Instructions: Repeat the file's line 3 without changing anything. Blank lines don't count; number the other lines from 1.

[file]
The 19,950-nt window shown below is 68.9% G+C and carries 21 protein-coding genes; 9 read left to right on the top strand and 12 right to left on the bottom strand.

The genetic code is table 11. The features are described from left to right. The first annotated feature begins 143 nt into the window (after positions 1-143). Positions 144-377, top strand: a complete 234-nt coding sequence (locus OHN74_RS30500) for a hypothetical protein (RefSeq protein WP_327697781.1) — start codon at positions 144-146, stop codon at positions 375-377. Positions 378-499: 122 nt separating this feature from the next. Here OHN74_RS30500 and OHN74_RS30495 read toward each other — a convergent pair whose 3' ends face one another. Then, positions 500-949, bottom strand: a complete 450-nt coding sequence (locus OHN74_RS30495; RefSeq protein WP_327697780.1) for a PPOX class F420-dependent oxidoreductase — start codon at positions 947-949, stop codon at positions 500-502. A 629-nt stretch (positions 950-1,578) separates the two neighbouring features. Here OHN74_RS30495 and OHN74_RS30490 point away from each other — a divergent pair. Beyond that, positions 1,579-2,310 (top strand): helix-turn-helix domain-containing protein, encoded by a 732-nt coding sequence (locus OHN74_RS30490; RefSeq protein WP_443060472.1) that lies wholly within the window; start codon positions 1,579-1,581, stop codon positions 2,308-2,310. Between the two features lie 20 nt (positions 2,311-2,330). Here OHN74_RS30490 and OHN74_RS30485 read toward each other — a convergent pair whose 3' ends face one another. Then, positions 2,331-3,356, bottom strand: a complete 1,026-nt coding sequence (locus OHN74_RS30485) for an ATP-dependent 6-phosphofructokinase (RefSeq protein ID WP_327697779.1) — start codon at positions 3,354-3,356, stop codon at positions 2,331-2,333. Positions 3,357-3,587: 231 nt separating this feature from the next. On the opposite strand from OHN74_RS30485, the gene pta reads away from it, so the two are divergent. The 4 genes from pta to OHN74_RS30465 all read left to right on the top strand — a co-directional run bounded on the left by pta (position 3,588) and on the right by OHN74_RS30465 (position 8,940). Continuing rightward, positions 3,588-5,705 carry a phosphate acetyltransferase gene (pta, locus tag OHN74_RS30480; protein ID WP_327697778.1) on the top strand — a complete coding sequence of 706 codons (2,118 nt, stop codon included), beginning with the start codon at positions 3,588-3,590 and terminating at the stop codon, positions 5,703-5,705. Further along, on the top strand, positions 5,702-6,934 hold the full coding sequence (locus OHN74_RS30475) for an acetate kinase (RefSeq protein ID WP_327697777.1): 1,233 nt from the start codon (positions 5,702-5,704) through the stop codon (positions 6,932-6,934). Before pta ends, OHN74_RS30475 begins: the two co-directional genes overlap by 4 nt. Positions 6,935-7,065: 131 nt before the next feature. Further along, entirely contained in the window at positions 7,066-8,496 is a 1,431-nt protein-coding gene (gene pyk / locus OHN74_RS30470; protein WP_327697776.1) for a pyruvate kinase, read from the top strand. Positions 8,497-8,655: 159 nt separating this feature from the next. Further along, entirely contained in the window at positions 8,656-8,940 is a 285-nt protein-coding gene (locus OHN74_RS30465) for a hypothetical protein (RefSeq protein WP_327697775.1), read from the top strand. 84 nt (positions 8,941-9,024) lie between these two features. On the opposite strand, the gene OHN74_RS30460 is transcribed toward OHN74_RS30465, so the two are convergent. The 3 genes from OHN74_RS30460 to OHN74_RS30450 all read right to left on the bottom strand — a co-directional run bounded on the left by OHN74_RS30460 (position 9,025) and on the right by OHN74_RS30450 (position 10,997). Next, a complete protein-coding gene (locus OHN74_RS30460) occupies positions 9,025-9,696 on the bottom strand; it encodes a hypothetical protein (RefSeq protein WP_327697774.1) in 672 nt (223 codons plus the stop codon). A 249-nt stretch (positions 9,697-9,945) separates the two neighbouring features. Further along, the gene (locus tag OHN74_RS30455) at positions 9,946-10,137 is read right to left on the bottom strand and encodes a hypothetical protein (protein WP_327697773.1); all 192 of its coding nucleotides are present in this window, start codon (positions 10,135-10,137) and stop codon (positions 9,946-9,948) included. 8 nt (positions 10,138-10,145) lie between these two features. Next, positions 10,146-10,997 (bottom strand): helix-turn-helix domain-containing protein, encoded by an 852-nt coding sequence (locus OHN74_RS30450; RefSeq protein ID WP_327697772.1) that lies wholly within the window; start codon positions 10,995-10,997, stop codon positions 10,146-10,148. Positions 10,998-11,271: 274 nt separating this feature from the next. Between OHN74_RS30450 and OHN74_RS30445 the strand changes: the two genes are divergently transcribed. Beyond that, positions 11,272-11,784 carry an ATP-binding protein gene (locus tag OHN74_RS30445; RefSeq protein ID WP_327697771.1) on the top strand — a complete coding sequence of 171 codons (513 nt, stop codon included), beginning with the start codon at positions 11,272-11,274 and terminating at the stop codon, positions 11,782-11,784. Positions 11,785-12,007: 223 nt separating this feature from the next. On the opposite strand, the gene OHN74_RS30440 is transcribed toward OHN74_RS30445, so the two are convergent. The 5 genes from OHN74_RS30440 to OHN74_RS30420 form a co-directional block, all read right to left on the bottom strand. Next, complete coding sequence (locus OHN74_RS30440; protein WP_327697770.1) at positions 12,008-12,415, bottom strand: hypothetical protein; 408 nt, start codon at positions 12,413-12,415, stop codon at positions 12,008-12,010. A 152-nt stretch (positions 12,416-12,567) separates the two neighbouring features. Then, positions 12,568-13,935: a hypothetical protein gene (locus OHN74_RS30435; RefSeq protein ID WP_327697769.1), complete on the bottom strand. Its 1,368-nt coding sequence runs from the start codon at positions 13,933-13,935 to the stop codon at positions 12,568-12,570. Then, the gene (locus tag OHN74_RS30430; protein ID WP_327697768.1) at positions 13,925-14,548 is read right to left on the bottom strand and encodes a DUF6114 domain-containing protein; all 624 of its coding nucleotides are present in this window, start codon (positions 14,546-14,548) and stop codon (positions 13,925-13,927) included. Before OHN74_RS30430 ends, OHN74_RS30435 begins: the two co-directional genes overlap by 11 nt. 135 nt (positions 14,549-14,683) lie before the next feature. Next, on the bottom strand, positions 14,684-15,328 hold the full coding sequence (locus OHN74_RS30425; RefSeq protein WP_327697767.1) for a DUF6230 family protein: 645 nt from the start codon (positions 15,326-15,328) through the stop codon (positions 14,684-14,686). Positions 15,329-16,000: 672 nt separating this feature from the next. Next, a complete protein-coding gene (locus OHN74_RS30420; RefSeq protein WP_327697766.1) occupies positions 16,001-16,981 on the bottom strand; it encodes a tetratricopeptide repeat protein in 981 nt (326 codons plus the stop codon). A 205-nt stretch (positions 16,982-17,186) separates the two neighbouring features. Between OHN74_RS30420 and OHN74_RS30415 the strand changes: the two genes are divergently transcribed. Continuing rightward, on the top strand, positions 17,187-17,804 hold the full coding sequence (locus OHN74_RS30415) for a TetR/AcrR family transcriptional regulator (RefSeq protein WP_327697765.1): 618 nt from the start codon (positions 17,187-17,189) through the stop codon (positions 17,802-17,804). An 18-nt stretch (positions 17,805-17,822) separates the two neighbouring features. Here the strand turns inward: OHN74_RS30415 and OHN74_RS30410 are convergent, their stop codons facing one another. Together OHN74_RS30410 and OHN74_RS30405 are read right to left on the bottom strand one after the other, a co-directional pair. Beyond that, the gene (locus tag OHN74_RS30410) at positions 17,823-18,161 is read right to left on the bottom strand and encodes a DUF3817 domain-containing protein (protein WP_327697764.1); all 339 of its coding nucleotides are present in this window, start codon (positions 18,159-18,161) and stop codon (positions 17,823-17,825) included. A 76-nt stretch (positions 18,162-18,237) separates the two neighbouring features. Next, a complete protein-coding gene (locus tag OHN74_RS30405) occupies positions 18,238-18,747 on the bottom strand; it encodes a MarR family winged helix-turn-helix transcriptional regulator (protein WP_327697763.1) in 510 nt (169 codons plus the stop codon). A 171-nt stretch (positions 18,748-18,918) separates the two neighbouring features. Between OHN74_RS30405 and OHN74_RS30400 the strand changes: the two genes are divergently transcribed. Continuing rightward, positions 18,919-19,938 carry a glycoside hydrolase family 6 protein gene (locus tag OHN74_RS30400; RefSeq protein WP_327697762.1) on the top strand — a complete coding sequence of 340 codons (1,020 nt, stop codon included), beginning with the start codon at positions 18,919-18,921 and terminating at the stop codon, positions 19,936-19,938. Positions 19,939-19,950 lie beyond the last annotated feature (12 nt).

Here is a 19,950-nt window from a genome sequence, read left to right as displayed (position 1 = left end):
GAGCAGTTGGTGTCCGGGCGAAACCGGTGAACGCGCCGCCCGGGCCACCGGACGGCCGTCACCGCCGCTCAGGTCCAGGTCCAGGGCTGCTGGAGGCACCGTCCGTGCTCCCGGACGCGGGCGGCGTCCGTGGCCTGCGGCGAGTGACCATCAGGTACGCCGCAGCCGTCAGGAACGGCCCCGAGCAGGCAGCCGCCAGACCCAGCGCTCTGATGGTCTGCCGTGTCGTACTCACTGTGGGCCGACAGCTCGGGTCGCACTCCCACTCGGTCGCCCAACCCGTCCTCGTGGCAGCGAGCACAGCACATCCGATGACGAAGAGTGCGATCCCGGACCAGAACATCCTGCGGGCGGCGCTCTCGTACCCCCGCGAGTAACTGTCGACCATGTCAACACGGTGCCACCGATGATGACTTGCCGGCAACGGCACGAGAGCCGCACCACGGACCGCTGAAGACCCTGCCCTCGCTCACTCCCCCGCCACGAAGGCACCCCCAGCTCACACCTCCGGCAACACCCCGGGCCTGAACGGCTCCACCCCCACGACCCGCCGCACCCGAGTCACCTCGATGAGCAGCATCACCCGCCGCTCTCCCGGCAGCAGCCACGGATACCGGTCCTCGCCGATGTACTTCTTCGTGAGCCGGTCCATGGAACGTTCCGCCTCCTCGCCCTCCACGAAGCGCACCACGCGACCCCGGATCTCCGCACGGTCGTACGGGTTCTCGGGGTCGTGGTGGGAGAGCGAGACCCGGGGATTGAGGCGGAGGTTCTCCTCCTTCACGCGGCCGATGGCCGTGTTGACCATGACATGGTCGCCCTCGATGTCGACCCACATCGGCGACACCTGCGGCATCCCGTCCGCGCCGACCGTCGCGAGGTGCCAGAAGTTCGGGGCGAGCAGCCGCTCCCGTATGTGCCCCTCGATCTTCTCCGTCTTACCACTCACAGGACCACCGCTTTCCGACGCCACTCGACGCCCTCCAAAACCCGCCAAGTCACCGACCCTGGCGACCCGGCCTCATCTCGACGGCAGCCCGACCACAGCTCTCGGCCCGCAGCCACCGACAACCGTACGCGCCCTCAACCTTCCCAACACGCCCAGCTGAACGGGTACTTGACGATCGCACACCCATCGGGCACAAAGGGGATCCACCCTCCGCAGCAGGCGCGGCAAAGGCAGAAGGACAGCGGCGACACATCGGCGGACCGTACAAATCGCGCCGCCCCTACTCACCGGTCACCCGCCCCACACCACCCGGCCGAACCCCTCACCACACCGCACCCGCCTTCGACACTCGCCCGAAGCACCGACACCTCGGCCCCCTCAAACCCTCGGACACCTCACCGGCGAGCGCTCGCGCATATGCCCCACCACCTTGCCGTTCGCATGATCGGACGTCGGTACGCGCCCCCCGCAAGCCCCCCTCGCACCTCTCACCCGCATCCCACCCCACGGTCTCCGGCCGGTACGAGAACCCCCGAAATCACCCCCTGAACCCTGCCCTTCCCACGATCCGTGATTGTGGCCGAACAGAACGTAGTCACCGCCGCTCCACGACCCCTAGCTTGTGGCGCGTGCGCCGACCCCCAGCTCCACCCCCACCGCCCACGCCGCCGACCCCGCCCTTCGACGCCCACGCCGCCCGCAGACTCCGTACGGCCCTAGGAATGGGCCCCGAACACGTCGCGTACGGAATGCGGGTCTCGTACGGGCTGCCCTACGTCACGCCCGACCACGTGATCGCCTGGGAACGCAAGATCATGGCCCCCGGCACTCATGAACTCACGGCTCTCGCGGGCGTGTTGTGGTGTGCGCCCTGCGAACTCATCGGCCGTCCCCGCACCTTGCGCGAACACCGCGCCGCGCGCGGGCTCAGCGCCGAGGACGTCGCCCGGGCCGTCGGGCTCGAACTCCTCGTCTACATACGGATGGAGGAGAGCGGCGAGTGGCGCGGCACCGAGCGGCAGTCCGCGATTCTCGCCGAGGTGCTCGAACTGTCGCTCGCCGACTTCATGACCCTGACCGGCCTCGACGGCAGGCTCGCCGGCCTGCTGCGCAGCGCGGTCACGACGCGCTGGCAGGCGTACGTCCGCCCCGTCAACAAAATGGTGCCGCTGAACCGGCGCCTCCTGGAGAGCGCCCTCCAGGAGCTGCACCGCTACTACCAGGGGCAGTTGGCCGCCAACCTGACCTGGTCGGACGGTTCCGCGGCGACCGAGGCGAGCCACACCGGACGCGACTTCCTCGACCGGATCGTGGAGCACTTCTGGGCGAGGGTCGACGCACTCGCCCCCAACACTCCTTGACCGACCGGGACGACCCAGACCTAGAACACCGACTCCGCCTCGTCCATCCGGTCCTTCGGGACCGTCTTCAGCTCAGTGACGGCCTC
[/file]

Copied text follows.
Here is a 19,950-nt window from a genome sequence, read left to right as displayed (position 1 = left end):